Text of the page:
Eight Offshore Banks Probed in U.S. Over Tax Rules
By David Voreacos – Sep 20, 2011 10:04 AM ET
Eight offshore banks are under federal grand jury investigation for facilitating tax evasion by U.S. citizens as part of a probe the Justice Department said has dealt “fabled Swiss bank secrecy a devastating blow.”
The department disclosed the probes on a section of its website detailing the Tax Division’s Offshore Compliance Initiative. In 2009, prosecutors charged UBS AG (UBSN), the largest Swiss bank, with aiding tax evasion by U.S. clients. UBS avoided prosecution by paying $780 million, admitting it fostered tax evasion, and giving the U.S. Internal Revenue Service data on more than 250 accounts. It later turned over data on another 4,450 accounts.
Prosecutors opened 150 grand jury investigations of offshore-banking clients, charging 30 people, and indicting 13 other people who facilitated the hiding of assets offshore, according to the website.
“In addition, grand jury investigations have been opened into eight additional offshore banks across the world,” according to the website. “The outcome cannot be measured in litigation results alone. This enforcement effort has dealt fabled Swiss bank secrecy a devastating blow.”
“The fact that the department has confirmed that there are eight grand jury investigations into offshore banks shows that the government’s enforcement efforts are a lot further along than had previously been disclosed,” Jeffrey Neiman, a former federal prosecutor who worked on the UBS case, said in a phone interview.
“What makes this public acknowledgement so peculiar is the secrecy that usually surrounds grand jury investigations,” he said. “In fact, the department is prohibited by law from speaking about matters occurring before the grand jury.”
Credit Suisse Group AG (CSGN), the second-largest Swiss bank, has said that U.S. prosecutors stated it’s a target of a criminal investigation. Victoria Harmon, a spokeswoman for Zurich-based Credit Suisse, declined to comment and referred to a July 21 bank statement.
Seven Credit Suisse bankers, including the former head of North American offshore banking, Markus Walder, were indicted that day in federal court in Alexandria, Virginia, on a charge of helping U.S. clients evade taxes through secret accounts.
“Credit Suisse is committed to a fully compliant cross- border business,” the bank said in that statement. “Subject to our Swiss legal obligations and throughout this process we will continue to cooperate with the U.S. authorities in an effort to resolve these matters.”
Since 2008, the U.S. has filed criminal tax charges against more than three dozen former U.S. clients of Zurich-based UBS, Credit Suisse, and London-based HSBC Holdings Plc (HSBA), Europe’s biggest bank. Most of those clients have pleaded guilty.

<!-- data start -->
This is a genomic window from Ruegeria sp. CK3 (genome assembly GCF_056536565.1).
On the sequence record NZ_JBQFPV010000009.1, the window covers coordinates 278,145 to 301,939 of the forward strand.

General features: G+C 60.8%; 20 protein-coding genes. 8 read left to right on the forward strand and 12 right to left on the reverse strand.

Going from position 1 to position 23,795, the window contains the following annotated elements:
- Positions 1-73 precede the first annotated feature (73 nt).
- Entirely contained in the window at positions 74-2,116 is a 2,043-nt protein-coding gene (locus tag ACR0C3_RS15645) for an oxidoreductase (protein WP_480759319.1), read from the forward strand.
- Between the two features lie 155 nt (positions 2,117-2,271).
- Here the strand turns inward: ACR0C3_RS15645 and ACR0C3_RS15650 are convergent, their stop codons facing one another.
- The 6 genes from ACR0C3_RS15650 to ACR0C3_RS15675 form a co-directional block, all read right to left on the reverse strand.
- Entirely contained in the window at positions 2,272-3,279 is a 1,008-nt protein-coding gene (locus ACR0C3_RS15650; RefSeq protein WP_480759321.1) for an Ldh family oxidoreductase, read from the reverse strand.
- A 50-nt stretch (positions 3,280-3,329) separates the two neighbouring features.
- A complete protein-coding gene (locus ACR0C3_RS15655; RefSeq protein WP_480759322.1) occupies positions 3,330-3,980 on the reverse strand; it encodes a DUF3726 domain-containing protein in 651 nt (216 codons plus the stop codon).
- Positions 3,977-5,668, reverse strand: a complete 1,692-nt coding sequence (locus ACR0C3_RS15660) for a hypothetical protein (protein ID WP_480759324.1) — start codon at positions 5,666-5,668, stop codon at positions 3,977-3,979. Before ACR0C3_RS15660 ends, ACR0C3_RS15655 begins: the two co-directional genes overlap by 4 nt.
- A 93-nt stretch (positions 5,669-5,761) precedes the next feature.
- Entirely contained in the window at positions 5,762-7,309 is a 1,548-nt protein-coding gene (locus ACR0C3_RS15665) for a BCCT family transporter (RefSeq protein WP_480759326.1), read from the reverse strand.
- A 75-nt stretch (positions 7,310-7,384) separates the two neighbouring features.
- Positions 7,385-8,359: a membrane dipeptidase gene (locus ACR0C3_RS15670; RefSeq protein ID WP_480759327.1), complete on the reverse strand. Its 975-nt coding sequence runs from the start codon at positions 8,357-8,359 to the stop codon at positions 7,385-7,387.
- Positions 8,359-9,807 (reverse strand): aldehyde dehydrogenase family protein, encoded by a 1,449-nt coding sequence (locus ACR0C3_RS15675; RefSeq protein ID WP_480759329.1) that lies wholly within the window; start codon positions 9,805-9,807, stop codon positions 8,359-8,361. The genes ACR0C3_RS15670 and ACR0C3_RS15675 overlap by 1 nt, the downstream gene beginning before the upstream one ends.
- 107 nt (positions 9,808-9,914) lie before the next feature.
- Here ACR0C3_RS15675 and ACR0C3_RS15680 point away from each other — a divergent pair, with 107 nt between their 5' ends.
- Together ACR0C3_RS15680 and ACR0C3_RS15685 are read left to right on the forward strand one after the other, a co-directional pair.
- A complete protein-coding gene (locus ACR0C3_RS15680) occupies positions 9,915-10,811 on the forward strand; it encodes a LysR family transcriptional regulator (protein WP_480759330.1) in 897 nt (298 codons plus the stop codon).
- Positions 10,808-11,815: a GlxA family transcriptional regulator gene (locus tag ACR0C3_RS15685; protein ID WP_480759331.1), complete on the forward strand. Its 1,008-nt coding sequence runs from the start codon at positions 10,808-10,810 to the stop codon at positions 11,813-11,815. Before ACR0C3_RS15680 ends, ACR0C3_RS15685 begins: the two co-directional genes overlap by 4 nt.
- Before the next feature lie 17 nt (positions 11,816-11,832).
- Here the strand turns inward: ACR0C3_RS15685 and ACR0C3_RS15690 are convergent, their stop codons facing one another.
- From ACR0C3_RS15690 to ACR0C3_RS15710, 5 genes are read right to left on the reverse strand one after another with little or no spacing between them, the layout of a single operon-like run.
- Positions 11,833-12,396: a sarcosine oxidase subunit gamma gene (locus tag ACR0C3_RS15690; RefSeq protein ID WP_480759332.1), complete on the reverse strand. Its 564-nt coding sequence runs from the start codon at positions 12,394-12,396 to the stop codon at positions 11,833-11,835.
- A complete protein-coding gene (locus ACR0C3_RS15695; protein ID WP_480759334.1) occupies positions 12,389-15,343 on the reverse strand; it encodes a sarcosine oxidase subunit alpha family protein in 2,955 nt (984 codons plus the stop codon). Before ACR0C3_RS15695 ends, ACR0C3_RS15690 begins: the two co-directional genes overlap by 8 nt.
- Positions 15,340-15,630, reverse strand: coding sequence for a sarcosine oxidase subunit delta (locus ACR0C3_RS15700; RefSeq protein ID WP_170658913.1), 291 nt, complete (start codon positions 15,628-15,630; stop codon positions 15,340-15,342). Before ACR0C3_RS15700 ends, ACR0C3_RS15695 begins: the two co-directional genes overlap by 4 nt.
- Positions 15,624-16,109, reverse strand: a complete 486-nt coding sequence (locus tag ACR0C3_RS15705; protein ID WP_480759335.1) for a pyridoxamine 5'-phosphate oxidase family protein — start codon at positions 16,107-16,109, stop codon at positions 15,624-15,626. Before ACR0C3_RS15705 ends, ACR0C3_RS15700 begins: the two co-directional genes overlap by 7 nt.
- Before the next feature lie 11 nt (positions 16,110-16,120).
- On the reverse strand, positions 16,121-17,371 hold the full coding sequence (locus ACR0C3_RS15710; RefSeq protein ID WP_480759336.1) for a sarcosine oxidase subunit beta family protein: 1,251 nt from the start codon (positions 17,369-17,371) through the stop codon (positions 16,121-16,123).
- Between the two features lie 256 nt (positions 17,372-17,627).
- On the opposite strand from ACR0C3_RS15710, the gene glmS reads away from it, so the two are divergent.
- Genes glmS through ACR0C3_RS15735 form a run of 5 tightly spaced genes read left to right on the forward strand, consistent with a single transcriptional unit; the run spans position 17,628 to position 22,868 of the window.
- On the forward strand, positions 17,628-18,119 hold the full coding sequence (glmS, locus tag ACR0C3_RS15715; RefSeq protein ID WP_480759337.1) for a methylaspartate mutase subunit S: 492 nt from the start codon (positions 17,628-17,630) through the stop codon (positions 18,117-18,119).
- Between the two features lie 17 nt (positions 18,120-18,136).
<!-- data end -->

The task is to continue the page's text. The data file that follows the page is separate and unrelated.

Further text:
On Sept. 4, SonntagsZeitung reported that Switzerland had until Sept. 6 to provide the U.S. with data as part of the Justice Department’s criminal probe into Credit Suisse.
The U.S. was requesting information about accounts held by thousands of Americans in 10 banks including Credit Suisse, the Zurich-based newspaper reported, citing correspondence between Michael Ambuehl, the state secretary to the Swiss finance ministry, and James Cole, the U.S. deputy attorney general.
Also among the 10 banks are HSBC, Julius Baer Group Ltd. (BAER), Wegelin & Co., Basler Kantonalbank and Zuercher Kantonalbank, a person familiar with inquiries sent to them by U.S. prosecutors said. The person, who declined to say whether the ten banks include those under grand jury investigation, requested anonymity because the matter isn’t public.
Jan Vonder Muehll, a spokesman for Julius Baer in Zurich, declined to comment on the probe, as did Albena Bjorck, a spokeswoman for Wegelin in St. Gallen, Switzerland, Michael Buess, a spokesman for Basler Kantonalbank (BSKP) in Basel, and Lisa Baitup, a spokeswoman for HSBC in London. A spokesman for Zuercher Kantonalbank declined to immediately comment on the U.S. investigation.
U.S. Grand Juries
U.S. grand juries, which normally consist of 16 to 23 members, meet in secret. Federal prosecutors present evidence for grand jurors to determine whether there is probable cause that an individual or a business committed a crime and should be put on trial. If a grand jury decides there is enough evidence, it can issue an indictment.
In recent years, the Justice Department charged dozens of corporations with crimes and agreed to defer prosecution in exchange for companies paying fines, making required reforms and admitting wrongdoing. Prosecutors typically agree to drop the charges after one or two years if companies meet those terms.
Aside from the UBS deferred-prosecution agreement, Credit Suisse agreed in December 2009 to pay $536 million to resolve claims that it helped process payments to let Iran and other nations avoid government sanctions and gain access to U.S. financial markets.
Since 2009, about 30,000 U.S. taxpayers have avoided prosecution by disclosing their undeclared accounts to the IRS through a limited amnesty program, Douglas Shulman, the commissioner for the agency, said Sept. 15. Shulman said that 12,000 taxpayers had voluntarily disclosed their accounts in a second round of the program offered this year. He said the IRS had taken in $2.7 billion from holders of offshore bank accounts.
“You’d have to be living in a hole not to know that the U.S. government is really focused on offshore tax evasion,” Shulman said in a conference call.
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